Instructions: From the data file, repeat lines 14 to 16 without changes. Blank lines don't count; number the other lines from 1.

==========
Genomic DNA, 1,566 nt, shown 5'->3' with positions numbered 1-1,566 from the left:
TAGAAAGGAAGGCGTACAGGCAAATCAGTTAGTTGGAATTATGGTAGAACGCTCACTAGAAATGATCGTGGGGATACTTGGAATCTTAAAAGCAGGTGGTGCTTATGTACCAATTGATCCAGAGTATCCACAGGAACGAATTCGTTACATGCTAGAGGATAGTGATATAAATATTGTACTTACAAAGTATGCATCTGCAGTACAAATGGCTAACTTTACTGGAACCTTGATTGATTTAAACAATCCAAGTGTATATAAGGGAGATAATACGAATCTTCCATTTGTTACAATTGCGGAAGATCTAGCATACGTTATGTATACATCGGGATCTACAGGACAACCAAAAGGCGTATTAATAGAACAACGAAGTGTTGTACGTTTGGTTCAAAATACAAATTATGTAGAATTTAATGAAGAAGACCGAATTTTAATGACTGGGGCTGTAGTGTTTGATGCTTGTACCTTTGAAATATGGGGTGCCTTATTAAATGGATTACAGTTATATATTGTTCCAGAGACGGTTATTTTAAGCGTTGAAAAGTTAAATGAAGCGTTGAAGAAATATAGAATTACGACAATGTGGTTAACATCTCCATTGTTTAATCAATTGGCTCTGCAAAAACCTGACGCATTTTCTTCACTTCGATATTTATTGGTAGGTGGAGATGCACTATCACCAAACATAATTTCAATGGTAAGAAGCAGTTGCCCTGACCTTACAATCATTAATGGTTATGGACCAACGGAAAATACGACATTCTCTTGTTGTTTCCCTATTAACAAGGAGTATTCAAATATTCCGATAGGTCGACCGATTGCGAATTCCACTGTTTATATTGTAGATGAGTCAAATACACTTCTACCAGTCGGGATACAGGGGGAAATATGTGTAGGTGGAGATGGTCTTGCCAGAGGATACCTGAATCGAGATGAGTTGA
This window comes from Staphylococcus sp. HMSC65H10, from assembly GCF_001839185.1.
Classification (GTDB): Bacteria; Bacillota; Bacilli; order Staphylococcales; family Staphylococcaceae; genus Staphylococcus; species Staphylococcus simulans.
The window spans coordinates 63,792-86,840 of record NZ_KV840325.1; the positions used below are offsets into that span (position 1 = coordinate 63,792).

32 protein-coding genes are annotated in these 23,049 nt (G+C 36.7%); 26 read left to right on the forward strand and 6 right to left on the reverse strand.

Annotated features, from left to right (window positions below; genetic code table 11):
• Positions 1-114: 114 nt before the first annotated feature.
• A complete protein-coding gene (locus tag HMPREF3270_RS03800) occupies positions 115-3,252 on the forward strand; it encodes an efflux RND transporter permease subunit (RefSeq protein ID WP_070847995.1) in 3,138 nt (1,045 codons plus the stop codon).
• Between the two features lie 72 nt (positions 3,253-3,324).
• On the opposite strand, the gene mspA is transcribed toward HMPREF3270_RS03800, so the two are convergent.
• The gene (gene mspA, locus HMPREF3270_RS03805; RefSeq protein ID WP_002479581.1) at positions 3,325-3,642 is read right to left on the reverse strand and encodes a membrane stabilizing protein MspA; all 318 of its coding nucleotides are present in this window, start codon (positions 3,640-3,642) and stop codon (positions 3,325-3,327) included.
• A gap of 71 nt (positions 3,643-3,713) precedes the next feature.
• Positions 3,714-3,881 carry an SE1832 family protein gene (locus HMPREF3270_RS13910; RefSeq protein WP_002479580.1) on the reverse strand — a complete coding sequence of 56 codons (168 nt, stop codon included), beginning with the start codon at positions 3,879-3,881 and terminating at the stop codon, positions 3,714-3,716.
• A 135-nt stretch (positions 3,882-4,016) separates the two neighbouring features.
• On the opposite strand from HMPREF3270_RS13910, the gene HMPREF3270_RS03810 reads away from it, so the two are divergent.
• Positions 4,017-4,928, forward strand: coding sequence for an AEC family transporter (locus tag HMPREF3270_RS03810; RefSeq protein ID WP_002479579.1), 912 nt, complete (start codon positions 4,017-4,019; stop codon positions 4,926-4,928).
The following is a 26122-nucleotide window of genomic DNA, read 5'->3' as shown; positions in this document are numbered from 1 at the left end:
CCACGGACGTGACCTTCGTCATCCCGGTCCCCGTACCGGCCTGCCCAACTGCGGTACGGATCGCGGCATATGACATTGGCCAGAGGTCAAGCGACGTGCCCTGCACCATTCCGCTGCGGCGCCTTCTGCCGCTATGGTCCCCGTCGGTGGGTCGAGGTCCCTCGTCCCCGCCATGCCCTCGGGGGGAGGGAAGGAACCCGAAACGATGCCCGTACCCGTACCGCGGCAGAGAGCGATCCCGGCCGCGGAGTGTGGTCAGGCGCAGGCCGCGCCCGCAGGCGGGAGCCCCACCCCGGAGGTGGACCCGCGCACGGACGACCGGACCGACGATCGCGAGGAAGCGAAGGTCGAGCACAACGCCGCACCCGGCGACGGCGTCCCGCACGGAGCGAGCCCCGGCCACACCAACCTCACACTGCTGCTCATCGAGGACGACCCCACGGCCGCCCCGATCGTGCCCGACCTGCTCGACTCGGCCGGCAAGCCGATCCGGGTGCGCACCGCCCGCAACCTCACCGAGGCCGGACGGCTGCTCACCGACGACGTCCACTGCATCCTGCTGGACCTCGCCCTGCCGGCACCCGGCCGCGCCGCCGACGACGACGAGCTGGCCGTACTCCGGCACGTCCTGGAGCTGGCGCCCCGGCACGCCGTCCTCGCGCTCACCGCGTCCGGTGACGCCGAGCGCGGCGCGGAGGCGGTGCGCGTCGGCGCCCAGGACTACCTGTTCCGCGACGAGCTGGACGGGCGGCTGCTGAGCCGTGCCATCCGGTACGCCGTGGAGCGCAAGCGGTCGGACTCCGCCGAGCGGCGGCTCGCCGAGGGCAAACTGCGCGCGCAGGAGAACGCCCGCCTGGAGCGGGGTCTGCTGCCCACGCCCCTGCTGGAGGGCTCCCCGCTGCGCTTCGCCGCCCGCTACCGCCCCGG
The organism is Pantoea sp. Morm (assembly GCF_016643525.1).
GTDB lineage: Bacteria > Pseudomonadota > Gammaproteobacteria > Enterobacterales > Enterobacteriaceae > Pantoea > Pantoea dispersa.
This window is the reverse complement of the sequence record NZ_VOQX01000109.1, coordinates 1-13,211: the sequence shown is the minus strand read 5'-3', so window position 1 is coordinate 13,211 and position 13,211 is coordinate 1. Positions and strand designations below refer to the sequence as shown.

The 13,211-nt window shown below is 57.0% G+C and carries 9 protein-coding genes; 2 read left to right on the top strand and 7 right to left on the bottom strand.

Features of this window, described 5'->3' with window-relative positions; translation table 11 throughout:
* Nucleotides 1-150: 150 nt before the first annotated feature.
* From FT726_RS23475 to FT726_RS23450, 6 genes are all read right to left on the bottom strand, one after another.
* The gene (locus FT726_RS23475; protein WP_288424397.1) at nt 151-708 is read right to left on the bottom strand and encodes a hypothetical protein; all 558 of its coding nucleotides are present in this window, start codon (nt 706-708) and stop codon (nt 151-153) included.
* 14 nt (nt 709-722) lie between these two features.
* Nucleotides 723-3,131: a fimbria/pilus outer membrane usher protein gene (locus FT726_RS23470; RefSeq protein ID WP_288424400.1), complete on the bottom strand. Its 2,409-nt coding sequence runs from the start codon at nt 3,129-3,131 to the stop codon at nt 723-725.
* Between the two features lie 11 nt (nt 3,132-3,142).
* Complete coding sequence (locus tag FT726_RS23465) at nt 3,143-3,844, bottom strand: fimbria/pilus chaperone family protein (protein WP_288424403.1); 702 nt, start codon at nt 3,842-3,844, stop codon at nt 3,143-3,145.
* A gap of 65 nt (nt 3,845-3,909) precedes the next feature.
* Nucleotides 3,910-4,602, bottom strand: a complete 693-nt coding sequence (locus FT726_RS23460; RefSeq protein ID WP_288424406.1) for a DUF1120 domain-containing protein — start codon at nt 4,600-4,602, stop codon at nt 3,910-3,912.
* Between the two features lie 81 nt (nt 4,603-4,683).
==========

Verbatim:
• Positions 3,714-3,881 carry an SE1832 family protein gene (locus HMPREF3270_RS13910; RefSeq protein WP_002479580.1) on the reverse strand — a complete coding sequence of 56 codons (168 nt, stop codon included), beginning with the start codon at positions 3,879-3,881 and terminating at the stop codon, positions 3,714-3,716.
• A 135-nt stretch (positions 3,882-4,016) separates the two neighbouring features.
• On the opposite strand from HMPREF3270_RS13910, the gene HMPREF3270_RS03810 reads away from it, so the two are divergent.